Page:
Al Gore and Tipper split shocks Washington
Gores say they ‘grew apart’ as friends insist that there was no affair
Former US vice-president Al Gore and his wife Tipper, who yesterday announced they are separating, have said that they simply "grew apart" after four decades of marriage. Friends of the couple, who seemingly had one of the stronger political marriages in American politics, have insisted that there was no affair and that the split was amicable.
The one-time college sweethearts - whose long kiss at the 2000 Democratic convention (above) sparked debate in America about excessive public displays of affection - had celebrated their 40th wedding anniversary just two weeks ago.
The Gores, who have four grown-up children, broke the news to friends via a short group email. Entitled 'Email from Al and Tipper Gore', the couple said: "We are announcing today that after a great deal of thought and discussion, we have decided to separate." The decision was "very much a mutual and mutually supportive decision", they added.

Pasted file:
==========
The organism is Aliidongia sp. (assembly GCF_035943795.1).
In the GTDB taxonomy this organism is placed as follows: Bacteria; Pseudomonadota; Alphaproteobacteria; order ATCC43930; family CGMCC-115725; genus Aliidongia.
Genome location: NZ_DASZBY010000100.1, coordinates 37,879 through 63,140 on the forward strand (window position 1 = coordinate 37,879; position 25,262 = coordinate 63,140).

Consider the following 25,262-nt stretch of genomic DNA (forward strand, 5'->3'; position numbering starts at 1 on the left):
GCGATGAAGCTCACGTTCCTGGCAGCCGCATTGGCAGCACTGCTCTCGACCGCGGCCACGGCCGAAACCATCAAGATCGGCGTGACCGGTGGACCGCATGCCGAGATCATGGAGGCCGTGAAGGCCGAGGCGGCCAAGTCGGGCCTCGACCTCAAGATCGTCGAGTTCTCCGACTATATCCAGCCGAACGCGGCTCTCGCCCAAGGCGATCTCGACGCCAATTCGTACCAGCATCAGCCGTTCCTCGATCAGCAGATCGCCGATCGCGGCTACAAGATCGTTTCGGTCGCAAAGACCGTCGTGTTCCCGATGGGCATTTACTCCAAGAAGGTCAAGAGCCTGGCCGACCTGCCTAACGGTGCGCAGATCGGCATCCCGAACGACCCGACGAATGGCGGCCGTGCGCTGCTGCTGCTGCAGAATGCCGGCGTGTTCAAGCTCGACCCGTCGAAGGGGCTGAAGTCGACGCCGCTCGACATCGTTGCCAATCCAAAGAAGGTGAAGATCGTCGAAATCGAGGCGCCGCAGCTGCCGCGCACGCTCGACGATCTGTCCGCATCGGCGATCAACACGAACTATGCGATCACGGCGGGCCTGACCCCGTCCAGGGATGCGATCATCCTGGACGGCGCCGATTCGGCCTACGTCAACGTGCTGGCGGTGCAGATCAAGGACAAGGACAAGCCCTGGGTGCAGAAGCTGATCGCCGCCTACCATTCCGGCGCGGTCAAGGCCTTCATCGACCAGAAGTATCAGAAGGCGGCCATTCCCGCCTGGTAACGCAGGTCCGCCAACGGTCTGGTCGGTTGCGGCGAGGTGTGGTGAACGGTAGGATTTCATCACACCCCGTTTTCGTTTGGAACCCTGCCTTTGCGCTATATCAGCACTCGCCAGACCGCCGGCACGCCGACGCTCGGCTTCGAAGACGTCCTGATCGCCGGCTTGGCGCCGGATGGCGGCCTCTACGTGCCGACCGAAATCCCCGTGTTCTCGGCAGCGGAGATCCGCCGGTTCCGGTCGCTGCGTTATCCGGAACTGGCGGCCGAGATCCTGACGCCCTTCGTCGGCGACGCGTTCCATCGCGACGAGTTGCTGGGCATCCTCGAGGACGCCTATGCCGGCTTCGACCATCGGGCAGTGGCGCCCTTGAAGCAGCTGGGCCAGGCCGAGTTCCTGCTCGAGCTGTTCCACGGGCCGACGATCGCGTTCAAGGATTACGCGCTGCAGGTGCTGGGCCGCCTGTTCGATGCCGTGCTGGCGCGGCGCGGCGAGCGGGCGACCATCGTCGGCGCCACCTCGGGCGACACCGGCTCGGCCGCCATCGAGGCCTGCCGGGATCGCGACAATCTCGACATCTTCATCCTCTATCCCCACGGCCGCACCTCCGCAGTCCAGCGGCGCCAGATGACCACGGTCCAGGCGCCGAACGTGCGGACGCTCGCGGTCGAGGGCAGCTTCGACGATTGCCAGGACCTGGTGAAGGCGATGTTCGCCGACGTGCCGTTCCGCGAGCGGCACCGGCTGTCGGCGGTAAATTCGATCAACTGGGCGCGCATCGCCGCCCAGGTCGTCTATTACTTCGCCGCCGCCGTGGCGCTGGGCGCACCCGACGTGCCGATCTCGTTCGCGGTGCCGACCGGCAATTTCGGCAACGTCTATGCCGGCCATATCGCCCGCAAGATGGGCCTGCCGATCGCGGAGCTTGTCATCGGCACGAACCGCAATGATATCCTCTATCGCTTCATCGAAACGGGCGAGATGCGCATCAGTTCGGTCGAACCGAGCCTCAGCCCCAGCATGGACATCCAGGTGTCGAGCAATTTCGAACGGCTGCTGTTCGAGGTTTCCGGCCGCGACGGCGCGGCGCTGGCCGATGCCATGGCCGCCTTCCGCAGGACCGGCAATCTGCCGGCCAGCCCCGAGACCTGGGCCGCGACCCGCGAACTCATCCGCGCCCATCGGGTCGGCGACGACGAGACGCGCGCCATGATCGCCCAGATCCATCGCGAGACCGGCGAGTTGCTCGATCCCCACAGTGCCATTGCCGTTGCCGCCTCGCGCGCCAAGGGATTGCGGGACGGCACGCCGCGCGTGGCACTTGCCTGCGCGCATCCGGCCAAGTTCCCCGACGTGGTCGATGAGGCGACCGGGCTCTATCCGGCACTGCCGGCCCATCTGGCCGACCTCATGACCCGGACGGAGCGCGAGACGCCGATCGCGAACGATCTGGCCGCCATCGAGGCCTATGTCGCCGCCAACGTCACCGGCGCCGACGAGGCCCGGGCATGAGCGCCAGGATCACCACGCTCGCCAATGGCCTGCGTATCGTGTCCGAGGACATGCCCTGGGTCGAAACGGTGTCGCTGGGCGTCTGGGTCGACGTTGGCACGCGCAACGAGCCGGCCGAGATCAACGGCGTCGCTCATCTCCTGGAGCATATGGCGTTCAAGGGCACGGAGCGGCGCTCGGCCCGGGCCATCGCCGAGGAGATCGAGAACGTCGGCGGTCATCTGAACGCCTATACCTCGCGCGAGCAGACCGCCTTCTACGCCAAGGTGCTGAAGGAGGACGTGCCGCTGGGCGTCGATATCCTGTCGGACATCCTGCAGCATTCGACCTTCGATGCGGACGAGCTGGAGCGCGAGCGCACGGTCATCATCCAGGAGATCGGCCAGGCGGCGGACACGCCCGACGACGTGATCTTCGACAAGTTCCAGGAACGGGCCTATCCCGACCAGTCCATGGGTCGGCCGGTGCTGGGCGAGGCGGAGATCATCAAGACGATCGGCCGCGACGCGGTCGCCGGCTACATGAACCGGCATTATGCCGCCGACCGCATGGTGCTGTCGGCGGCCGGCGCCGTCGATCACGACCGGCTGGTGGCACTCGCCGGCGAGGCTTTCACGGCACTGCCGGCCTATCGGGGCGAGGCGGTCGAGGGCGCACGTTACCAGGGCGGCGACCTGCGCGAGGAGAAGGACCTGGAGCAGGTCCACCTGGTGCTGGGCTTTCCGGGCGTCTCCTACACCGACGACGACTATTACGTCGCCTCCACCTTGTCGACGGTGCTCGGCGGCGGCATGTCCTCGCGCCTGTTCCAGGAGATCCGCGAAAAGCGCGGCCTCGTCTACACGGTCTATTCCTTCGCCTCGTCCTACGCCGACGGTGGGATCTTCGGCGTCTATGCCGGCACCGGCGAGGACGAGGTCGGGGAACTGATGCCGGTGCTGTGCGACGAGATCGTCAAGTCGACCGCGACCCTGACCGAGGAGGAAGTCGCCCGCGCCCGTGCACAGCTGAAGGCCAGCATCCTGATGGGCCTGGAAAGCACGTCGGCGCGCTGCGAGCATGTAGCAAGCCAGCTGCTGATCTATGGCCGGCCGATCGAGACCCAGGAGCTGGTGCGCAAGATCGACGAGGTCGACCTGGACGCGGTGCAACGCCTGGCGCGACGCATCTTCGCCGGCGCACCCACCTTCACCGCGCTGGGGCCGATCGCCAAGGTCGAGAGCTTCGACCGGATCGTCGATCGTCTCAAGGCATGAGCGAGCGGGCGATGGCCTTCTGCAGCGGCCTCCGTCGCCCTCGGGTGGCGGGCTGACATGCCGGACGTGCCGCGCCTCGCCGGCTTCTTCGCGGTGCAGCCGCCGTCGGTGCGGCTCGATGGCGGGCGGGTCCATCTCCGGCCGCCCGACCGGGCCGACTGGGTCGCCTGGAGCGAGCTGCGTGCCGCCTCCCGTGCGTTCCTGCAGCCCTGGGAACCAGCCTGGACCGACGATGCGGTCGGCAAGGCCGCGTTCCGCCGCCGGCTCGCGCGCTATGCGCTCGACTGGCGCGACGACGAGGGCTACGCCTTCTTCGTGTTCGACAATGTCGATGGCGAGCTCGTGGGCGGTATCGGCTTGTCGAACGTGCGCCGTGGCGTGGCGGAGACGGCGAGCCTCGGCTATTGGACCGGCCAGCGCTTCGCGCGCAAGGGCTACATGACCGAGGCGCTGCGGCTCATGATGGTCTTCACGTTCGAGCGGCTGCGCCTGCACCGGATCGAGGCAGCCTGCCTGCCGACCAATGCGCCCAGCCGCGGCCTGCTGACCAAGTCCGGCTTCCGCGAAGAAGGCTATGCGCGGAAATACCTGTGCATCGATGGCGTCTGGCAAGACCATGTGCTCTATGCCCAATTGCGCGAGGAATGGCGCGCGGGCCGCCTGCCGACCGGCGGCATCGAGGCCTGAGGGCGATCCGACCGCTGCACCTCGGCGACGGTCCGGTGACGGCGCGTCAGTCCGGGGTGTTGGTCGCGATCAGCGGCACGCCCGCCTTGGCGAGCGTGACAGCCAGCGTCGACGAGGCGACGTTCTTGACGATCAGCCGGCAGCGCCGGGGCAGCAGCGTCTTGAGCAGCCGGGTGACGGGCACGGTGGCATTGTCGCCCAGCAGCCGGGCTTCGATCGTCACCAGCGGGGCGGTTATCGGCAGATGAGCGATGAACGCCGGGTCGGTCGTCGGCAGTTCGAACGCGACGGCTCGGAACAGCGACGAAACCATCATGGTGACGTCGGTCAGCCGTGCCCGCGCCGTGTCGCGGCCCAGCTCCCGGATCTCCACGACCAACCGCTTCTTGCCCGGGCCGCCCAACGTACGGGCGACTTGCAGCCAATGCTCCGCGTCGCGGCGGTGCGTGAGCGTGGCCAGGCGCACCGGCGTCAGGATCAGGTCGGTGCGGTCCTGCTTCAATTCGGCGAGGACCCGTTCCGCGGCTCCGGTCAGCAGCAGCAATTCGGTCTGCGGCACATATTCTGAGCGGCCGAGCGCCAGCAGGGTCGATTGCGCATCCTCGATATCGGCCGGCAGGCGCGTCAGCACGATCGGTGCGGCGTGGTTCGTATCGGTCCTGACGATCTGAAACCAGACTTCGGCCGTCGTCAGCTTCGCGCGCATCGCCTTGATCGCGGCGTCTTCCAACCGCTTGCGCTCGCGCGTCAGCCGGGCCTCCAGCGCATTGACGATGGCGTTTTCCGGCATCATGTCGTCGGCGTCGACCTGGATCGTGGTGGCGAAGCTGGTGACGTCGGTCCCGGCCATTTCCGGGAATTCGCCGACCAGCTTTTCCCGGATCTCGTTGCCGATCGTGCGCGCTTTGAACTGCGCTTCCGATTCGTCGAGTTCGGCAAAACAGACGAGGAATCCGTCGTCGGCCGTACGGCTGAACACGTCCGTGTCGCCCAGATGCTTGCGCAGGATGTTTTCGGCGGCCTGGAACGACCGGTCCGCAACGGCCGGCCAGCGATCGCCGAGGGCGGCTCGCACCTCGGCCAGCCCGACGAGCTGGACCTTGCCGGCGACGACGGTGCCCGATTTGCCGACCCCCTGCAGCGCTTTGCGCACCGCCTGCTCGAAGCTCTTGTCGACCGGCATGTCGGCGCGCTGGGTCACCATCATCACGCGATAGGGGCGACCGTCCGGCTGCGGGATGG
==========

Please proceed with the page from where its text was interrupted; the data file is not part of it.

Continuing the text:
Yesterday two long-time close associates and family friends told the Huffington Post that no third party had been involved in the split. According to the sources, the Gores, who are both in their early 60s, had recently carved out separate lives with the former vice president frequently on the road to promote both his climate change causes and business ventures. One of the friends said: "Their lives had gotten more and more separated."
Perhaps the biggest shock in Washington's political circles is the fact that it is Al Gore's marriage which has ended while the marriage of his one-time political partner Bill Clinton has endured, despite his affair with intern Monica Lewinsky.
Don Fowler, a former Democratic National Committee chairman, told the New York Times that he was struck by this irony. "There was always a perception that the Clintons would split up the day they left the White House," he said. ·
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